The Road to Mauritius: Report on the Brainstorm Meeting for the 2012 Global Forum on Migration & Development (GFMD)


[Published by Migrants Rights International (MRI) at:]

Background:  During the 2011 GFMD in Geneva, we were introduced to the Chair of the 2012 GFMD, Ali Mansoor, the Finance Secretary of Mauritius.  Taking that opportunity, MRI organized a meeting between Mr. Mansoor and the African civil society representatives present at the GFMD, especially with members of the Pan-African Network in Defense of Migrants Rights (PANiDMR).  Following the meeting, Mr. Mansoor extended invitations to MRI, PANiDMR and other civil society to participate in a brainstorming meeting for the 2012 GFMD on 19 January 2012.  The following is an account of the meeting and related events in Mauritius...

(Mauritian urban development, sugar plantations, and highlands)(Mauritian urban development, sugar plantations, and highlands)

In spite of the long and spasm-inducing 38-hour journey (a new record, even for me) literally from the other side of the world in California, I immediately sat up to gaze intently out the airplane window as the pilot announced our approach into Port Louis, Mauritius.  To me, so much of the African continent is still so new and awe-inspiring, but Mauritius certainly has a uniqueness all to itself and I didn't want to miss anything.

(Mauritius in the African continent)(Mauritius in the African continent)

Set far off the south-east coast of the continent, and in the midst of the west Indian Ocean, Mauritius is a small island-nation historically infamous as the home of the dodo bird brought to extinction by Portuguese settlers.  As an uninhabited island, its first recorded discovery was by Arab explorers in the 10th Century.  Portuguese sailors later established a small post here for their trans-Indian routes in the 1500s.  After a brief settlement by the Dutch in the 1600s, the French colonized the island in 1715 and began developing its prosperous sugar cane production here.  The British eventually took over Mauritius during the Napoleonic Wars in 1810 and Mauritius attained independence in 1968.

Mauritian Demographic History

One of the most distinguishing historical factors during this last period of British rule, was the abolishment of slavery in 1835.  To compensate for their "loss of slaves" they had forcibly brought from the continent and nearby Madagascar, the European land-owners brought in indentured laborers from India in mass numbers to primarily work in the sugar cane fields.  By the early 1920s, more than half a million Indian indentured laborers were working on the island, many of whom stayed on and became Mauritian citizens after independence.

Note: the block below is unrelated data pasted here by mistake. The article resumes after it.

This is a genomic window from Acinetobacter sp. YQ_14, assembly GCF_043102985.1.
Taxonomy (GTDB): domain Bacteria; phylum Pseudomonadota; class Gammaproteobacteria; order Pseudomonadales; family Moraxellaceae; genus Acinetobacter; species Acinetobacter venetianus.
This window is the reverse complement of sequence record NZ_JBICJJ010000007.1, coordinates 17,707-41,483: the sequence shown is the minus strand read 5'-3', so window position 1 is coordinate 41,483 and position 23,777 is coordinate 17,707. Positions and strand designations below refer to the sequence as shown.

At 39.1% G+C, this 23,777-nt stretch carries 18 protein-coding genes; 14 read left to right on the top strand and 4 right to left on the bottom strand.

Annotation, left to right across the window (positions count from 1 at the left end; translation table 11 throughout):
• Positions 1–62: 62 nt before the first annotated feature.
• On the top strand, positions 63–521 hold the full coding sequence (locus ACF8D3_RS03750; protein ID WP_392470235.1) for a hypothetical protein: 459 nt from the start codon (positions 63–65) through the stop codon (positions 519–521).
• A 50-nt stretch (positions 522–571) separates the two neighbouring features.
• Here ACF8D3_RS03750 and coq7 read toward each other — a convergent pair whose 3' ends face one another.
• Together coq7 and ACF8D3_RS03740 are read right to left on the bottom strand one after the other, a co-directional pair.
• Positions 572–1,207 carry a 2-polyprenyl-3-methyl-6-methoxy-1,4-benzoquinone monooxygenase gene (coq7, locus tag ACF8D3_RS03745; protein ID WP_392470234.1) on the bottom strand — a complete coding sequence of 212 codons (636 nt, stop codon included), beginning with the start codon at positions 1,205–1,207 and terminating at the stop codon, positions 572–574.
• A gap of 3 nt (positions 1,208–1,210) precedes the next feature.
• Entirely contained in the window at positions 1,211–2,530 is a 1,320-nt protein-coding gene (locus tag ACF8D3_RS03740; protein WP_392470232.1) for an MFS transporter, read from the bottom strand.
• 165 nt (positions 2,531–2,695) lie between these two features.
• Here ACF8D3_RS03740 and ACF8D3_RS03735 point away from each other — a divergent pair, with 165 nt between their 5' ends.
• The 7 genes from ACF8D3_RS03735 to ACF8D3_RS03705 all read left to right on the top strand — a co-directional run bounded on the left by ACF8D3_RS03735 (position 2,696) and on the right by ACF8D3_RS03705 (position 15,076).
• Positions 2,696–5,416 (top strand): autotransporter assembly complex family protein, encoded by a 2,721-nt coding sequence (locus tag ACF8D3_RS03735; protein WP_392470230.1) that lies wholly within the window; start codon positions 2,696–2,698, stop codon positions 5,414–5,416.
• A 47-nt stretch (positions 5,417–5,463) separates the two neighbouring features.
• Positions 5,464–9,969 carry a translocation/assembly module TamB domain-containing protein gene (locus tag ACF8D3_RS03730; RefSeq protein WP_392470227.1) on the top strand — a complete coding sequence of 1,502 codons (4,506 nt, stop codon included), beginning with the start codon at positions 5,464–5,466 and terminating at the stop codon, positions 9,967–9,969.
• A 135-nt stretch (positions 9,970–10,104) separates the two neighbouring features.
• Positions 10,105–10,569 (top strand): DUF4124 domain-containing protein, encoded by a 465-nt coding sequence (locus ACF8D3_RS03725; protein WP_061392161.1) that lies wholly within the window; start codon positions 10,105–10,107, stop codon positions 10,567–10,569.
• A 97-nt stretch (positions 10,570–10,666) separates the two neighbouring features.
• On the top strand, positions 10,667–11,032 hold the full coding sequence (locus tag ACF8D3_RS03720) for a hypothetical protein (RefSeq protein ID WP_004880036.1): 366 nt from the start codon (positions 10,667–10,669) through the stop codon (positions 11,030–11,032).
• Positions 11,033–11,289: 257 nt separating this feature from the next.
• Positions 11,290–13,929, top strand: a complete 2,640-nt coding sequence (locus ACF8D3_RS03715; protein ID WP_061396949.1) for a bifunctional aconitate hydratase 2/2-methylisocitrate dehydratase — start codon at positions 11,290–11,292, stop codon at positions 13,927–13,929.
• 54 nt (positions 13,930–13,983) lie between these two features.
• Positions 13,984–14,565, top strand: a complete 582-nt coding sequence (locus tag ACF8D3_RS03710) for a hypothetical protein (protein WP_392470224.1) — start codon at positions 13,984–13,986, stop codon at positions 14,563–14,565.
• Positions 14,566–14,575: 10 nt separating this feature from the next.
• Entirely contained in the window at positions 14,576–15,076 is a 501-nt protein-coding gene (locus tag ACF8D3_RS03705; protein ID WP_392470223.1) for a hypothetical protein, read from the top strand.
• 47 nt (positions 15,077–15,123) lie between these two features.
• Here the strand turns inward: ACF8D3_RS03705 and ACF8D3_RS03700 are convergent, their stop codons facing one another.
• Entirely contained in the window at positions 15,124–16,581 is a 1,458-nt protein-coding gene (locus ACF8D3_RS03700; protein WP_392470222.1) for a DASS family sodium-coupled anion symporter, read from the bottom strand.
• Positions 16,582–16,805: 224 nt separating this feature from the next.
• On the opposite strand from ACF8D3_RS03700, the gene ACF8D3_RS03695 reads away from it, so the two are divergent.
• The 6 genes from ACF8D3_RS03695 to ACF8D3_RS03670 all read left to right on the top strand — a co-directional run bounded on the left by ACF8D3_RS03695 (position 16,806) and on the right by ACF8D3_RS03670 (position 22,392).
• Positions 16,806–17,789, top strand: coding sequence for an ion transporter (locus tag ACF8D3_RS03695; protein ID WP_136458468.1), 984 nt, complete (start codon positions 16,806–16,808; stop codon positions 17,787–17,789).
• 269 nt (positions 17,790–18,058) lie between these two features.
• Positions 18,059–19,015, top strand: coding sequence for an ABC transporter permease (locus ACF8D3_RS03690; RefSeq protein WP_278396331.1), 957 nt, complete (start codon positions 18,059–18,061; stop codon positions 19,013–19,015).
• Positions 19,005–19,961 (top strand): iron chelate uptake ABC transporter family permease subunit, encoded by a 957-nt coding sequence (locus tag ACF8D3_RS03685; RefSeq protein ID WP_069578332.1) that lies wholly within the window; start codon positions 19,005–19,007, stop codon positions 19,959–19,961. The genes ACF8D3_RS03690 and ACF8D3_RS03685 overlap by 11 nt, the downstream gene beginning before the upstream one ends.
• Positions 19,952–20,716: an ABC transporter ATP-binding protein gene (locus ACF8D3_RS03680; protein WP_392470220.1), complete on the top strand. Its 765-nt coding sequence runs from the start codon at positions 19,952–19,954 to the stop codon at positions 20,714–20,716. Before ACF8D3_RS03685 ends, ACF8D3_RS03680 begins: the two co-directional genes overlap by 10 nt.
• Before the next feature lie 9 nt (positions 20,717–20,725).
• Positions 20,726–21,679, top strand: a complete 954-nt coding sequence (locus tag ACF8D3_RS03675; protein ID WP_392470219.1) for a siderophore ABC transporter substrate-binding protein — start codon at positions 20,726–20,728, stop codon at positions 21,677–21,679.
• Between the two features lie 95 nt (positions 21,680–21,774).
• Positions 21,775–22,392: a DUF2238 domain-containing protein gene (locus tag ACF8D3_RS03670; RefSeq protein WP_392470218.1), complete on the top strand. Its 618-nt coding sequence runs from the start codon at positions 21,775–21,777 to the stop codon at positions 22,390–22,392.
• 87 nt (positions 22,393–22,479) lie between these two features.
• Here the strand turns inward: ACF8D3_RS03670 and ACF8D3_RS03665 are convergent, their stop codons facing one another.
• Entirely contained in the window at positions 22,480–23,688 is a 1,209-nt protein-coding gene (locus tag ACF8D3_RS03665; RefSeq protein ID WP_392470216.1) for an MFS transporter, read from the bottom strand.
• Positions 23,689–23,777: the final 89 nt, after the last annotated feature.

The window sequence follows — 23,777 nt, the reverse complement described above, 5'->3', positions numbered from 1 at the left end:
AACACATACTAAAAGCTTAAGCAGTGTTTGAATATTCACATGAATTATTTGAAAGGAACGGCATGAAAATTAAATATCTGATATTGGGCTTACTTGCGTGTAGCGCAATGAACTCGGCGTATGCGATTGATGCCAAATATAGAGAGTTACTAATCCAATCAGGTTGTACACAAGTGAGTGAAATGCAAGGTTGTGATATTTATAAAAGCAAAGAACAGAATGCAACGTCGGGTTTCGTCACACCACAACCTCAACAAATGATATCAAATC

As such, present-day Mauritian society (around 1.3 million) are predominantly descendents from India, the African continent (commonly referred to as Creoles), France and China.  The common language of communication is Mauritian Creole, while French and English are also widely spoken.  More than half the population practice Hinduism as their religion.

(Indian textile workers in a Mauritian sweatshop)(Indian textile workers in a Mauritian sweatshop)

Its economy, while still very dependent on sugar production (around 25%), has expanded to include tourism (Mauritius enjoys a worldwide reputation as an island paradise), textile or garment production, and more recently information technology.

New Migrant Workers

What is not often internationally-noted however, is that there is an estimated 30,000 new "foreign" (migrant) workers primarily in the labor-heavy textile industry, as well as in construction due to the booming tourism sector.  The workers, 3/4 of whom are women, come primarily from India, China, Bangladesh and Nepal.  According to Radha Krishna Sadien, the President of Government Services Employees Association or GSA (the largest national union), these workers are heavily exploited and work essentially as indentured servants in poor conditions and live in even worse dormitories.

Recent international reports (including a particularly contentious report by Amnesty International) describe migrant workers working in conditions akin to "modern slavery", having to pay up to $3000 to recruiting agencies while making around $0.50/hour or less than $200 a month, being cheated by their contracts and employers, living in cramped and unhygienic conditions (ex: 18 bunkbeds in 1 dormitory shared by 36 workers in shifts) and facing intimidation and violence when they try to organize.

(migrant Indian workers protest in front of Mauritian parliament)(migrant Indian workers protest in front of Mauritian parliament)